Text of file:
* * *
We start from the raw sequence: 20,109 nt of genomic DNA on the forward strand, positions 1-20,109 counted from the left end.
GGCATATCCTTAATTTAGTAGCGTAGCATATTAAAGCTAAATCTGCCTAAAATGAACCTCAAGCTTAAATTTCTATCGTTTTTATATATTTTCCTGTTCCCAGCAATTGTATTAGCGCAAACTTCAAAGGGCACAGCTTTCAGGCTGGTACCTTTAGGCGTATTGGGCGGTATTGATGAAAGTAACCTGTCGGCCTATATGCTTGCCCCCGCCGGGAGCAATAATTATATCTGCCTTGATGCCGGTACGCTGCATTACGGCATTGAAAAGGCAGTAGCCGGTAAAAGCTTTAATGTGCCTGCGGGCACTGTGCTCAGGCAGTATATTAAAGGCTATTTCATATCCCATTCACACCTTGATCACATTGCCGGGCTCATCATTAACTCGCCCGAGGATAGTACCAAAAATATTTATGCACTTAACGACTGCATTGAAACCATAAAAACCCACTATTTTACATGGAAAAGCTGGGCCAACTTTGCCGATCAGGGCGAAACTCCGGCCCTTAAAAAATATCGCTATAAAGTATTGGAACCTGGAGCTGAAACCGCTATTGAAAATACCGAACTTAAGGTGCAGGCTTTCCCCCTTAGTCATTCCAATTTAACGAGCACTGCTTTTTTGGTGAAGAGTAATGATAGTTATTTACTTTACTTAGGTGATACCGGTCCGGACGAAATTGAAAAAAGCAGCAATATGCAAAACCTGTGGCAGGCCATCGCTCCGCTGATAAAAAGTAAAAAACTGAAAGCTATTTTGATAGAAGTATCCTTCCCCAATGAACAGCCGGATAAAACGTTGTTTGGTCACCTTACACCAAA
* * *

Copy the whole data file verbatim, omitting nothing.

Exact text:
We start from the raw sequence: 20,109 nt of genomic DNA on the forward strand, positions 1-20,109 counted from the left end.
GGCATATCCTTAATTTAGTAGCGTAGCATATTAAAGCTAAATCTGCCTAAAATGAACCTCAAGCTTAAATTTCTATCGTTTTTATATATTTTCCTGTTCCCAGCAATTGTATTAGCGCAAACTTCAAAGGGCACAGCTTTCAGGCTGGTACCTTTAGGCGTATTGGGCGGTATTGATGAAAGTAACCTGTCGGCCTATATGCTTGCCCCCGCCGGGAGCAATAATTATATCTGCCTTGATGCCGGTACGCTGCATTACGGCATTGAAAAGGCAGTAGCCGGTAAAAGCTTTAATGTGCCTGCGGGCACTGTGCTCAGGCAGTATATTAAAGGCTATTTCATATCCCATTCACACCTTGATCACATTGCCGGGCTCATCATTAACTCGCCCGAGGATAGTACCAAAAATATTTATGCACTTAACGACTGCATTGAAACCATAAAAACCCACTATTTTACATGGAAAAGCTGGGCCAACTTTGCCGATCAGGGCGAAACTCCGGCCCTTAAAAAATATCGCTATAAAGTATTGGAACCTGGAGCTGAAACCGCTATTGAAAATACCGAACTTAAGGTGCAGGCTTTCCCCCTTAGTCATTCCAATTTAACGAGCACTGCTTTTTTGGTGAAGAGTAATGATAGTTATTTACTTTACTTAGGTGATACCGGTCCGGACGAAATTGAAAAAAGCAGCAATATGCAAAACCTGTGGCAGGCCATCGCTCCGCTGATAAAAAGTAAAAAACTGAAAGCTATTTTGATAGAAGTATCCTTCCCCAATGAACAGCCGGATAAAACGTTGTTTGGTCACCTTACACCAAA